“What the fuck?” To be honest, that was the most coherent response Regan could manage while facing the man who had somehow achieved the impossible—tracked him down, caught him, then surprised him.

“My name is Kian ap Rhys,” the stranger introduced himself again. “I know you’re Regan Campbell. I know you hunt monsters that suck the life out of people and make them puppets that kill. I know you do this the same as your father did before you and his father did before him—”

Regan didn’t want to hear the whole great-grandfather crap timeline and stopped Kian with a raised hand. A strange fear curled inside him as he listened to the movie-set-reject’s words. He twisted the knife in his hands, the intricate scrolled words on the hilt sparking, gripped it tighter, and took one step towards the tall, slim stranger. Regan’s legs were slightly bent at the knees and he assumed a fighter’s stance. His lips thinned as Kian held his ground and seemed not at all disturbed by Regan’s aggressive step forward.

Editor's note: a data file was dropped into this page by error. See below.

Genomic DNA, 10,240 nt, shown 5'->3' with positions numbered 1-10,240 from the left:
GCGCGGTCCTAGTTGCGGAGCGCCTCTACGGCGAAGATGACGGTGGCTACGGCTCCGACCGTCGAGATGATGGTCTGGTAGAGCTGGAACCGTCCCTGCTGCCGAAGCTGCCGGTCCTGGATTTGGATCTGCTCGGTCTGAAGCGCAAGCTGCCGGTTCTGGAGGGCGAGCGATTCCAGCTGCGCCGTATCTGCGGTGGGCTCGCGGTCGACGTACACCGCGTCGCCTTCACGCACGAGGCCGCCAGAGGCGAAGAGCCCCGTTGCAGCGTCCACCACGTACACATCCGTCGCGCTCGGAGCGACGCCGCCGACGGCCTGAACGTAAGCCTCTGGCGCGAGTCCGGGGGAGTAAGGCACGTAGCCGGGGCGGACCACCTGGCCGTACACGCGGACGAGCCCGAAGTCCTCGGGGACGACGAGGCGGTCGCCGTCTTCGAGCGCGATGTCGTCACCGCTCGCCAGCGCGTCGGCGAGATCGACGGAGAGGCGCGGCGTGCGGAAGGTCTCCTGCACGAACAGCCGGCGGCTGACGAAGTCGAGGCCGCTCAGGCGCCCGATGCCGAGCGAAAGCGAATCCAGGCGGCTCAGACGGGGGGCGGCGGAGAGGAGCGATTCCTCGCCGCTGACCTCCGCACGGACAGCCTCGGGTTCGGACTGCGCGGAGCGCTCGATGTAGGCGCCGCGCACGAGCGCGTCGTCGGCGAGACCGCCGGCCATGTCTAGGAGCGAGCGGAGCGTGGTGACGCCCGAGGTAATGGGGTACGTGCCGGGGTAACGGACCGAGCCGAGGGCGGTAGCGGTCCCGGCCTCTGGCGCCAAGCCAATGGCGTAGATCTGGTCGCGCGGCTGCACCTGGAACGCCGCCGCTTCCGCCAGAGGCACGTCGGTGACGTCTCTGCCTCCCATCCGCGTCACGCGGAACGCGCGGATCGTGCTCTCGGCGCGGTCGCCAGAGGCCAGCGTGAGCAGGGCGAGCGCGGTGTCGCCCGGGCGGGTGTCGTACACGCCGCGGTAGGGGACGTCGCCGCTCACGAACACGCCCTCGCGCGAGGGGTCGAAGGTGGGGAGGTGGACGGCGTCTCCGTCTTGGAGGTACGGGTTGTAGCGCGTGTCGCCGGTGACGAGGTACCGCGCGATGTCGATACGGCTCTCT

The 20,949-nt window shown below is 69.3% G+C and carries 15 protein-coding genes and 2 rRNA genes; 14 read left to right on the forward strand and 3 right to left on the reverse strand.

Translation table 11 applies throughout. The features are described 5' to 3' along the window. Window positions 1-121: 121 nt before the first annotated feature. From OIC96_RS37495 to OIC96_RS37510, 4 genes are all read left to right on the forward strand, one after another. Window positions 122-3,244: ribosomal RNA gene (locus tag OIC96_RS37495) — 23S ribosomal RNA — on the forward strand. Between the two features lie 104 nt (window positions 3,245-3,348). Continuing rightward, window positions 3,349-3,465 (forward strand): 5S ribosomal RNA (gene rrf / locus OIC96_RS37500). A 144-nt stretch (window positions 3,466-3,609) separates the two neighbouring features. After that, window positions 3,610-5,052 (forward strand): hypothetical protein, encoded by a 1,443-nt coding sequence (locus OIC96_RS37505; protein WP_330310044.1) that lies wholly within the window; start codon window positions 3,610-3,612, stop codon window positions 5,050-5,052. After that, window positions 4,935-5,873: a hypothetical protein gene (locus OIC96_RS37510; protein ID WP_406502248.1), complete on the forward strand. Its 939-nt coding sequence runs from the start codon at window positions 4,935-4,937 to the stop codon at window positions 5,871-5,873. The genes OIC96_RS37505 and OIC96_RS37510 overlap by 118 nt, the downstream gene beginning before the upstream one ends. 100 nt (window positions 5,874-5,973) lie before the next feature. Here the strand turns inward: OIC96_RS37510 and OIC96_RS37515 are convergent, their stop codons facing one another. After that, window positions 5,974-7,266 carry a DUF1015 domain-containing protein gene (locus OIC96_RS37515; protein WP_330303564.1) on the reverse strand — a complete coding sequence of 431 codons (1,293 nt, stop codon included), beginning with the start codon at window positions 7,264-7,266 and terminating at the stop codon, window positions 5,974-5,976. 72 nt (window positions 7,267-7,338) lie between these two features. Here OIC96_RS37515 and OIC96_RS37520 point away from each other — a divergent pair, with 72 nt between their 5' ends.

“You clearly know who I am.” Regan had two questions and he needed answers now. “How do you know and why the hell would you want to know?”

Kian nodded. He’d evidently been expecting the questions. “The how is easy. My family has known of your family for many years. The why…well, I think that is much harder to explain.” Kian stopped. He shook his head and sighed, and Regan grew irritated at the silence.

“What are they? Hunters as well?” That didn’t make sense. Regan only knew of one cousin who trawled through Canada doing what Regan did in the continental US.

“My family? No.”

“I’m listening,” he prompted impatiently.

“I have my own reasons for being here. I have something I need to do, and I only have one night to do it in.”

“That doesn’t answer the question. Could you be any more cryptic? How the hell does what you need to do connect with what I do?”

“Look, it’s simple. I need you. You need me.”

“I kill the monsters fine on my own. I don’t want or need someone else.”